"She has compassion and empathy. If that is politics, it is what we need."
Pope Francis devotes Chapter V of Fratelli Tutti on a call for a better kind of politics, one truly at the service of the common good. He castigates populism which, according to him, exploits the vulnerable demagogically for its own purposes, or a liberalism that serves the economic interests of the powerful. He states that “Popular” leaders, although the service they provide by their efforts to unite and lead can become the basis of an enduring vision of transformation and growth that would also include making room for others in the pursuit of the common good. Yet, this can degenerate into an unhealthy “populism” when individuals are able to exploit politically a people’s culture, under whatever ideological banner, for their own personal advantage or continuing grip on power. Popular leadership is more concerned with short-term advantage.
The Holy Father observes that for many people today, politics is a distasteful word, often due to the mistakes, corruption, and inefficiency of some politicians, stating further that there are also attempts to discredit politics, to replace it with economics, or to twist it to one ideology or another. In the face of many petty forms of politics focused on immediate interests, the Pope would repeat that “true statecraft is manifest when, in difficult times, we uphold high principles and think of the long-term common good. Political powers do not find it easy to assume this duty in the work of nation-building.
Global society is suffering from grave structural deficiencies that cannot be resolved by piecemeal solutions or quick fixes. Much needs to change, through fundamental reform and major renewal. Only a healthy politics, involving the most diverse sectors and skills, is capable of overseeing this process. For Francis, an economy that is an integral part of a political, social, cultural, and popular program directed to the common good could pave the way for “different possibilities which do not involve stifling human creativity and its ideals of progress, but rather directing that energy along new channels.”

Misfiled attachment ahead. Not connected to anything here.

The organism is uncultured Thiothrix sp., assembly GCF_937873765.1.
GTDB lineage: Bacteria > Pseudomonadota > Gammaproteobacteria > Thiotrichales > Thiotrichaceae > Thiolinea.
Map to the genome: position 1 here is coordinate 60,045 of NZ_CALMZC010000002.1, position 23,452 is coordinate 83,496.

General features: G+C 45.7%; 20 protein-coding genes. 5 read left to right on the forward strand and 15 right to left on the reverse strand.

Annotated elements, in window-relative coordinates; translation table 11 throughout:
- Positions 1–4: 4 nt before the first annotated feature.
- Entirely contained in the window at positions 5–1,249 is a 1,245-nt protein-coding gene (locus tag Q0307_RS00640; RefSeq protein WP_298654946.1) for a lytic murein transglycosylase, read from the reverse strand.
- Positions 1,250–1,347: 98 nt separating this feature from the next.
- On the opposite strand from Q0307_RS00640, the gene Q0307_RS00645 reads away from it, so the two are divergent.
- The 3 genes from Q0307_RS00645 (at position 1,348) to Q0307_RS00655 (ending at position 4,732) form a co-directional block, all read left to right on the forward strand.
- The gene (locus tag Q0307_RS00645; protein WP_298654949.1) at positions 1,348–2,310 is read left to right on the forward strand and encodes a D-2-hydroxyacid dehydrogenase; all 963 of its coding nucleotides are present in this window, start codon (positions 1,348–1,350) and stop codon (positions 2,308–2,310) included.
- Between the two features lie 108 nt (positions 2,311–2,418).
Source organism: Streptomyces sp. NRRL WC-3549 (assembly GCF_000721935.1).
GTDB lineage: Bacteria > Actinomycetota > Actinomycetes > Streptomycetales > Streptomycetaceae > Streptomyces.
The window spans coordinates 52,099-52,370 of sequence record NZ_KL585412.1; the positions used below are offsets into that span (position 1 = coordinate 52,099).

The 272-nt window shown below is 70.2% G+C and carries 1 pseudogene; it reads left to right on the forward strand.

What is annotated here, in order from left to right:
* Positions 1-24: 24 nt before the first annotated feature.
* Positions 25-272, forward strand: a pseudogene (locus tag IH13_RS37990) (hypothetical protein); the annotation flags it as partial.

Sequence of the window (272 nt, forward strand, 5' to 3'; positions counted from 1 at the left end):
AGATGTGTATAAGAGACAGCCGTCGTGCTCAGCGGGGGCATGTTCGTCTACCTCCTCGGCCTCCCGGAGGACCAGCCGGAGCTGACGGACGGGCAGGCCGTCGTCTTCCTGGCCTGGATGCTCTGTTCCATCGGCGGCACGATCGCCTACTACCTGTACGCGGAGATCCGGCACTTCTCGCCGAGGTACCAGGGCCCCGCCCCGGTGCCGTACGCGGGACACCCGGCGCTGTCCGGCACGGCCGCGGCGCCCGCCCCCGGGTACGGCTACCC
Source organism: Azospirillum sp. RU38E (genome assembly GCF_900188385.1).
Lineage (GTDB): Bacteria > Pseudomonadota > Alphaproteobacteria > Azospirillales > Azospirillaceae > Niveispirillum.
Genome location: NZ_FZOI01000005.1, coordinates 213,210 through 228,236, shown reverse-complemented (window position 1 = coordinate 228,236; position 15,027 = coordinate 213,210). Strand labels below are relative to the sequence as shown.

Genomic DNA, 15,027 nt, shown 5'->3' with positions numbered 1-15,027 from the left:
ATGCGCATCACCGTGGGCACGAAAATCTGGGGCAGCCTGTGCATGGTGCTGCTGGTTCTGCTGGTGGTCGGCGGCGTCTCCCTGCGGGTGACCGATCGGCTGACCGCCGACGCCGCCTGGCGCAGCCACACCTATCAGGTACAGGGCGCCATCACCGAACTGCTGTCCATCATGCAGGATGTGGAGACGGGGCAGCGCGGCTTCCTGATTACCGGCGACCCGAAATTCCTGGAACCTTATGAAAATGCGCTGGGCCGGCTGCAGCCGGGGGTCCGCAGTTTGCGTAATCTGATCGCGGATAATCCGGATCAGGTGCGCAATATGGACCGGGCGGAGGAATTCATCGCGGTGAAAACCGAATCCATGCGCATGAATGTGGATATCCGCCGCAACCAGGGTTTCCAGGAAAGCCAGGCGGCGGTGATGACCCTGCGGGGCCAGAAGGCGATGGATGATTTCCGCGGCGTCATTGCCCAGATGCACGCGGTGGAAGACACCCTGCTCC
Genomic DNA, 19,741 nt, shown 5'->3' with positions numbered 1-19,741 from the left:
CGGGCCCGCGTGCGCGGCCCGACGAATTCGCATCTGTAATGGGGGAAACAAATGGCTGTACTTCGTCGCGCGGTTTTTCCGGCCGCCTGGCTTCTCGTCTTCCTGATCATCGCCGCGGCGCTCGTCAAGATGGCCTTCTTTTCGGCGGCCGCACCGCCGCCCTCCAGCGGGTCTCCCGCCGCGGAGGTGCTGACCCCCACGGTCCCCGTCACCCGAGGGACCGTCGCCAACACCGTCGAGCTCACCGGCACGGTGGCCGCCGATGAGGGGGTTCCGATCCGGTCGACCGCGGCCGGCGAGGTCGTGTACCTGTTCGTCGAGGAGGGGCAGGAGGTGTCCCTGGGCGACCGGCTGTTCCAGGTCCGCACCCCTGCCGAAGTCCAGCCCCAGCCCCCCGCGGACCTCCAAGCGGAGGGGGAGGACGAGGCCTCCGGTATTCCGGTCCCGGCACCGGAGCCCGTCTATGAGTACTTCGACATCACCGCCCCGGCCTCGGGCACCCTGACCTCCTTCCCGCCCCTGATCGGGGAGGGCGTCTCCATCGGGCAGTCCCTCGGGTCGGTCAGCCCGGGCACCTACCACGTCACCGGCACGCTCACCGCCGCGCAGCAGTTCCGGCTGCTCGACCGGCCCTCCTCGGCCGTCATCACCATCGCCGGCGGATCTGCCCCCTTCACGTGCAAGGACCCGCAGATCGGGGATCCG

What is needed is political love and charity which is born of a social awareness that transcends every individualistic mindset: “‘Social charity makes us love the common good’, it makes us effectively seek the good of all people, considered not only as individuals or private persons but also in the social dimension that unites them.” “Social love” makes it possible to advance towards a civilization of love, to which all of us can feel called, he says.
Pope Francis enjoins practitioners of politics to make room for love especially for the weak, saying, “Politics must make room for a tender love of others. “What is tenderness? It is love that draws near and becomes real. A movement that starts from our heart and reaches the eyes, the ears and the hands… Tenderness is the path of choice for the strongest, most courageous men and women.” Amid the daily concerns of political life, “the smallest, the weakest, the poorest should touch our hearts: indeed, they have a ‘right’ to appeal to our heart and soul. They are our brothers and sisters, and as such we must love and care for them.” He further states that good politics combines love with hope and with confidence in the reserves of goodness present in human hearts. Indeed, “authentic political life, built upon respect for law and frank dialogue between individuals, is constantly renewed whenever there is a realization that every woman and man, and every new generation, brings the promise of new relational, intellectual, cultural and spiritual energies,” he adds.
The politics of love is something nobler than posturing, marketing and media spin. At times, in thinking of the future, Pope Francis asks us to consider asking ourselves these guiding questions, “Why I am doing this?”, “What is my real aim?” For as time goes on, reflecting on the past, the questions will not be: “How many people endorsed me?”, “How many voted for me?”, “How many had a positive image of me?” The real, and potentially painful, questions will be, “How much love did I put into my work?” “What did I do for the progress of our people?” “What mark did I leave on the life of society?” “What real bonds did I create?” “What positive forces did I unleash?” “How much social peace did I sow?” “What good did I achieve in the position that was entrusted to me?”
Pope Francis’ vision of politics is the exact opposite to the actions of the government body—End LocalCommunist Armed Conflict (NTF-ELCAC)—and military officials like General Antonio Parlade. I am a big LizQuen and Angel Locsin fan and, like my recently deceased mother, a strong supporter of Gabriela. Red-tagging and threatening with bodily harm these artists and a great organization (and many other red-tagged individuals and groups) should be condemned in the strongest terms by all people of goodwill. We are brothers and sisters all and need better, kinder politics.
If you listen to Liza Soberano, clearly she is not partisan; most definitely, she has compassion and empathy. If that’s politics, it is what we need.
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